Drawing From Personal Memories,Objects and Past Artworks
Dani Tull is a versatile artist who has been exhibiting his paintings and sculptures since the early 1990s. While the style and content of the work has morphed throughout the years, no matter the backstory or motivation, the pieces are always thought provoking, visually engaging, impeccably crafted and never simply eye candy. In the past, Tull has drawn from pop-culture in addition to embedding personal references in the work. His recent paintings follow suit. In this current series he begins with a base layer of language —in the form of hand written words and poetry— only to obscure this text-infused underpainting in favor of abstraction. The texts are never revealed, yet they are the impetus for the paintings.
In Take a single letter from the stream, he presents eighteen large to modest sized canvases. Each begins with personal texts or poems written by others that he inscribes with graphite in long lines that arc across the compositions. These lines of language are then painted over to become colored stripes or, as Tull refers to them, streams that undulate across stained or opaque backgrounds.
Send sentences as vessels at dawn (Rilke in LA), (all works 2021) is a 72 x 60 inch painting with six discrete striped ribbons above a raw linen base stained with drips and geometric shapes in pastel colors. Layered on top of this light, airy ground are curvilinear ribbons — striations — made from differently colored thin lines of paint that sweep across the composition and butt up against each other, but never intersect. In this painting, Tull fills in some of the areas in between the streams with sections of opaque paint in hues culled from the striations. The concentric lines could be extrapolated to become lanes on a freeway, grooves on a record, a meandering racetrack, or even extravagant ribbon candy.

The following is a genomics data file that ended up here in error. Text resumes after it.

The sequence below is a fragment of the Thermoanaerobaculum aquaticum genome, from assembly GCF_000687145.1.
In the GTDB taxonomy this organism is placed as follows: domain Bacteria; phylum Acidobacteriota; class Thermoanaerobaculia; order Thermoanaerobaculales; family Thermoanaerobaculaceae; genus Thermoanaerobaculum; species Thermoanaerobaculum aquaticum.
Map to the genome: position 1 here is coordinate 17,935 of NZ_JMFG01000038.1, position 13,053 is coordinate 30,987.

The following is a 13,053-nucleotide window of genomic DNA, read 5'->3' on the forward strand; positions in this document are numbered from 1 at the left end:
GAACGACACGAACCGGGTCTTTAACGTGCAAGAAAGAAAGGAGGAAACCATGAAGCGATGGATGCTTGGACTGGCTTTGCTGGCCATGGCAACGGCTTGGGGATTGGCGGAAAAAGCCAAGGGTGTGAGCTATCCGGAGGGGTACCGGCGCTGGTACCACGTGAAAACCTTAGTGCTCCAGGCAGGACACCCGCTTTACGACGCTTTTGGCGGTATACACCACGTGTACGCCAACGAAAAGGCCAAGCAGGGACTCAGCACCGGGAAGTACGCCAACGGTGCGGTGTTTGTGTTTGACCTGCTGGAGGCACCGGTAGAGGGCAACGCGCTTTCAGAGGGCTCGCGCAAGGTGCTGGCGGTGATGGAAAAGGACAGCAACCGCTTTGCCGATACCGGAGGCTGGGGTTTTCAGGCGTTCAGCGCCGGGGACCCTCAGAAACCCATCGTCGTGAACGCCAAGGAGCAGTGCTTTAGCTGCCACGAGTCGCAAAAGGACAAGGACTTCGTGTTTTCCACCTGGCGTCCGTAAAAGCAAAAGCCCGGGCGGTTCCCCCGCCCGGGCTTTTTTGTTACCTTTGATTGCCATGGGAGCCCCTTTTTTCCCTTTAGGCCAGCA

In La Sagrada Familia (The Sacred Family) — a reference to Gaudi‘s Barcelona basilica, Tull paints a succession of differently colored striped bands that appear as simple curves flowing across the composition from left to right above a painted background that resembles a color field painting akin to works by Paul Jenkins, Morris Lewis or Helen Frankenthaler. The juxtaposition between the fluid, quasi-transparent stained background treatment and the dense stripes of paint gives pause as their relationship is somewhat incongruous. Yet, Tull has always been interested in working with dissonance while finding ways to create harmonies.
Looking at an image posted on Instagram of the paining at an early stage helps to understand Tull’s process. In the first photo, assistants slowly write out lines of text following stripes that have already been painted. Then, using brushes, these new texts are painted over as single bands of color that completely obscure the hand-written words. This happens over and over again until all the words disappear. The ends of each stripe of color fade out or fray like the threads of an old blanket. Knowing the paintings are text-based causes frustration and curiosity to know what lies beneath the colors and what motivated Tull in the process of constructing the works.
Backstory aside, it is a delight for the eyes to travel the paths of the streams in paintings such as Cascading Voices where the ribbons overlap and intersect, or Slow Swirl at the Edge of the Sea where five distinct ribbons emanate from a deep green-blue stain toward the bottom left of the canvas. While Tull is specific about the color of each ribbon — drawing from personal memories, objects and past artworks — these references do not always reach viewers. Rather, one is left to extrapolate or simply indulge in the pleasure or the gestures, rhythms and internal energies of the paintings.